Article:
This is a very fun issue, and until my A.W.E.S.O.M.E. is fully developed, turning the page and reading is the best way to assimilate the information. I'm not sure whether my Arduino brain implant will be ready for the Cool Projects issue, but those interested in beta testing should feel free to contact me. Just think real hard and the message should get to me, assuming my A.W.E.S.O.M.E. is working correctly. Until then, have a [DESCRIPTIVE_ADJECTIVE] [TIME_PERIOD], and we'll [ACTION_VERB] you next month!
Shawn Powers is the Associate Editor for Linux Journal. He's also the Gadget Guy for LinuxJournal.com, and he has an interesting collection of vintage Garfield coffee mugs. Don't let his silly hairdo fool you, he's a pretty ordinary guy and can be reached via e-mail at email@example.com. Or, swing by the #linuxjournal IRC channel on Freenode.net.
Practical Task Scheduling Deployment
July 20, 2016 12:00 pm CDT
One of the best things about the UNIX environment (aside from being stable and efficient) is the vast array of software tools available to help you do your job. Traditionally, a UNIX tool does only one thing, but does that one thing very well. For example, grep is very easy to use and can search vast amounts of data quickly. The find tool can find a particular file or files based on all kinds of criteria. It's pretty easy to string these tools together to build even more powerful tools, such as a tool that finds all of the .log files in the /home directory and searches each one for a particular entry. This erector-set mentality allows UNIX system administrators to seem to always have the right tool for the job.
Cron traditionally has been considered another such a tool for job scheduling, but is it enough? This webinar considers that very question. The first part builds on a previous Geek Guide, Beyond Cron, and briefly describes how to know when it might be time to consider upgrading your job scheduling infrastructure. The second part presents an actual planning and implementation framework.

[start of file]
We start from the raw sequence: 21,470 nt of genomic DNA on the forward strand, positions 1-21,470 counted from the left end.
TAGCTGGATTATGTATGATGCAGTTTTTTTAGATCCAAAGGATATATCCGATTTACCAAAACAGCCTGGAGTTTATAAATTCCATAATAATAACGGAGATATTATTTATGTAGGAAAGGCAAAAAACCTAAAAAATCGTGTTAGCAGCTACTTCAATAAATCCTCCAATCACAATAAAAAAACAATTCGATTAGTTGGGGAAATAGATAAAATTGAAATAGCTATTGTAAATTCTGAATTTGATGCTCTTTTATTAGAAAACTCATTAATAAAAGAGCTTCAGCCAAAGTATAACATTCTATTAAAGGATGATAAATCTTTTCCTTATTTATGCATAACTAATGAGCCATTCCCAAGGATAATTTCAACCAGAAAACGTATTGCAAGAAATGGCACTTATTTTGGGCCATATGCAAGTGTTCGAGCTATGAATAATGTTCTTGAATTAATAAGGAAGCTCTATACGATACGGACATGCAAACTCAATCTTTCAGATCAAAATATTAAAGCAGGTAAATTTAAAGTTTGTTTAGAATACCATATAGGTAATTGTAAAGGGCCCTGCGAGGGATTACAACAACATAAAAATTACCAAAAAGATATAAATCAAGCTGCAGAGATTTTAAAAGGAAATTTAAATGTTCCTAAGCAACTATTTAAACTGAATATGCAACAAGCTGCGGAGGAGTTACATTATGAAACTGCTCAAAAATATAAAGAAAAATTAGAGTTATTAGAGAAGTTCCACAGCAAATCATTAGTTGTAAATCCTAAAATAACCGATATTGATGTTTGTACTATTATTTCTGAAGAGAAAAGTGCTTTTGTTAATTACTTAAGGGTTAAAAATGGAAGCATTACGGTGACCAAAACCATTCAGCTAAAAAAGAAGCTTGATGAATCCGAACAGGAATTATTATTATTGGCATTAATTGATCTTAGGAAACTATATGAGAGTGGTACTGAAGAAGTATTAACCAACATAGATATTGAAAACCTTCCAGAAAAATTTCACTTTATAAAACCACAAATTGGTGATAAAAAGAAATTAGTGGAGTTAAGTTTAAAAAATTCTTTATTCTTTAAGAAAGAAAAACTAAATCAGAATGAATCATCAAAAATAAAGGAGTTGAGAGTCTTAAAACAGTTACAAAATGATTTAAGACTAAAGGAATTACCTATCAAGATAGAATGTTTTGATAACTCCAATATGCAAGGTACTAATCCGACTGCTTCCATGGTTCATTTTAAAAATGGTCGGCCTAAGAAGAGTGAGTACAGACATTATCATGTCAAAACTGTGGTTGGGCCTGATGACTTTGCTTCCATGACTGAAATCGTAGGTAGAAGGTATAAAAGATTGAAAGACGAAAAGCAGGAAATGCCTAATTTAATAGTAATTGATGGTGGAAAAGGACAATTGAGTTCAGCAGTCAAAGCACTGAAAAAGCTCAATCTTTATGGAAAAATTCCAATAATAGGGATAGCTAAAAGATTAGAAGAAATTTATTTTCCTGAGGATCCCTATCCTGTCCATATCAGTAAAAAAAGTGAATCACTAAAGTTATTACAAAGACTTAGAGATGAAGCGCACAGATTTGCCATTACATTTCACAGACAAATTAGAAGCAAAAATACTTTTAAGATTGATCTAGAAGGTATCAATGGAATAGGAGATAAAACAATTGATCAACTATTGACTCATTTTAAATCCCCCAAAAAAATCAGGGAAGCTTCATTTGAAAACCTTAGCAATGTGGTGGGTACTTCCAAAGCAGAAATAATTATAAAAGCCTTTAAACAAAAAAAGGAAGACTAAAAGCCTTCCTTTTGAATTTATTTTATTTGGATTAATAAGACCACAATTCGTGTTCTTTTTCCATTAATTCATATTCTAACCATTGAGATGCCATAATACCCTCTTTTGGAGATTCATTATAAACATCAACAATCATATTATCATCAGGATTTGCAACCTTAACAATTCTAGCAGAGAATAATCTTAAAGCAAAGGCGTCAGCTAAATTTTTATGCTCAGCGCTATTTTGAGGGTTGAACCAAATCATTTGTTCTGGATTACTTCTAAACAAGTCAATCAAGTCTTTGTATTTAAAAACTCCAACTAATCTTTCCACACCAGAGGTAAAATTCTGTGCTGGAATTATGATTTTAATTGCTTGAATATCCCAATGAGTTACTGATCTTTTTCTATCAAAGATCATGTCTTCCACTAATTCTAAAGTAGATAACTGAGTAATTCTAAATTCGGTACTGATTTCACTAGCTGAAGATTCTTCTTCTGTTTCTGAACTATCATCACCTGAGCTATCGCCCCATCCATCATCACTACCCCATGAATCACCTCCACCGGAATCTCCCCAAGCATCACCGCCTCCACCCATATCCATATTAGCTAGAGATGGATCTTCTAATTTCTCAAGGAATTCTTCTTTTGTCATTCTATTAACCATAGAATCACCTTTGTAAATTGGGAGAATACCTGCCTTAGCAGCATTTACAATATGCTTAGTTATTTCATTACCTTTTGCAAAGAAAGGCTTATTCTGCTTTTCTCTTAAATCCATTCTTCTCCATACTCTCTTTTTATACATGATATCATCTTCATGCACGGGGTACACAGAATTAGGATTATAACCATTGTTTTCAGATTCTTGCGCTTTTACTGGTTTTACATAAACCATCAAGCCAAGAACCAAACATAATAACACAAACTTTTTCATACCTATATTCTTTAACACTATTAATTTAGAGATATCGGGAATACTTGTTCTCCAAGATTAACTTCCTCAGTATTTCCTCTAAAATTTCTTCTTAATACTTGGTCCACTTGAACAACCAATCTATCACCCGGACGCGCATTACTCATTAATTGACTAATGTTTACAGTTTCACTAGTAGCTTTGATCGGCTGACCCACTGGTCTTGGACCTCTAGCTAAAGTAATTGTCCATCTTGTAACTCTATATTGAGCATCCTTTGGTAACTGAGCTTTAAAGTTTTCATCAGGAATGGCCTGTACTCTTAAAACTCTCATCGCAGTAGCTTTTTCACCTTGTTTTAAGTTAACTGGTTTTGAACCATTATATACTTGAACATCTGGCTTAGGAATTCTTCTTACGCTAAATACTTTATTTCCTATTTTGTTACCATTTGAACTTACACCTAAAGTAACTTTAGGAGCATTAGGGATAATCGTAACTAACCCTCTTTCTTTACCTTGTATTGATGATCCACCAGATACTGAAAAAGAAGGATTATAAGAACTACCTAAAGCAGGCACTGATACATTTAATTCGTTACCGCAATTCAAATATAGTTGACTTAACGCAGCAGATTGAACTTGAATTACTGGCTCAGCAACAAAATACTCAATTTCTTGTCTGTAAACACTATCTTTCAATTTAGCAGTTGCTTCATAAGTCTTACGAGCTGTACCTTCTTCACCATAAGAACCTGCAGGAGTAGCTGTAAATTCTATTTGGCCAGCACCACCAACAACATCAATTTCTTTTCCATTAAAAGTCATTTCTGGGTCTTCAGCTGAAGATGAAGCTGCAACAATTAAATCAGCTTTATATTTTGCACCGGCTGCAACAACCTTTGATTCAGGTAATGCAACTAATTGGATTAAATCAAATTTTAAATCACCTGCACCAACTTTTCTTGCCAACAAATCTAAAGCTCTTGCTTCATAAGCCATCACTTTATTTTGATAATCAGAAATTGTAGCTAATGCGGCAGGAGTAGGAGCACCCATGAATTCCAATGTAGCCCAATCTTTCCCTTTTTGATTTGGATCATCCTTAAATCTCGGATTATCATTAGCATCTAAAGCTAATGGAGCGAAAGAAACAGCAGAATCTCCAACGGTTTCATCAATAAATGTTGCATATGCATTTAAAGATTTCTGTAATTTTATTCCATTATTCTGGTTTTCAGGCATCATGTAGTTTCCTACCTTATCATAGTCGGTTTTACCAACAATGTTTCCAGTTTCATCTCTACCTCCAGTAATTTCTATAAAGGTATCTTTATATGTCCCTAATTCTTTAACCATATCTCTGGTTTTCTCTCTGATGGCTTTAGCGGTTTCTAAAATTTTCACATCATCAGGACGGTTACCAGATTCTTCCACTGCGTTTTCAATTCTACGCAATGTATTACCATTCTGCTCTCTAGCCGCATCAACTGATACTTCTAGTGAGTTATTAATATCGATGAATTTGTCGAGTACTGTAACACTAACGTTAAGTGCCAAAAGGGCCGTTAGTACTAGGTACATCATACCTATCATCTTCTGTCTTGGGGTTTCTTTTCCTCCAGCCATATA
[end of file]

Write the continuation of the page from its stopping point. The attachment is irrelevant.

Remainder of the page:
Join Linux Journal's Mike Diehl and Pat Cameron of Help Systems.
Free to Linux Journal readers.Register Now!
- SUSE LLC's SUSE Manager
- My +1 Sword of Productivity
- Managing Linux Using Puppet
- Non-Linux FOSS: Caffeine!
- Murat Yener and Onur Dundar's Expert Android Studio (Wrox)
- SuperTuxKart 0.9.2 Released
- Doing for User Space What We Did for Kernel Space
- Google's SwiftShader Released
- SourceClear Open
- Parsing an RSS News Feed with a Bash Script
With all the industry talk about the benefits of Linux on Power and all the performance advantages offered by its open architecture, you may be considering a move in that direction. If you are thinking about analytics, big data and cloud computing, you would be right to evaluate Power. The idea of using commodity x86 hardware and replacing it every three years is an outdated cost model. It doesn’t consider the total cost of ownership, and it doesn’t consider the advantage of real processing power, high-availability and multithreading like a demon.
This ebook takes a look at some of the practical applications of the Linux on Power platform and ways you might bring all the performance power of this open architecture to bear for your organization. There are no smoke and mirrors here—just hard, cold, empirical evidence provided by independent sources. I also consider some innovative ways Linux on Power will be used in the future.Get the Guide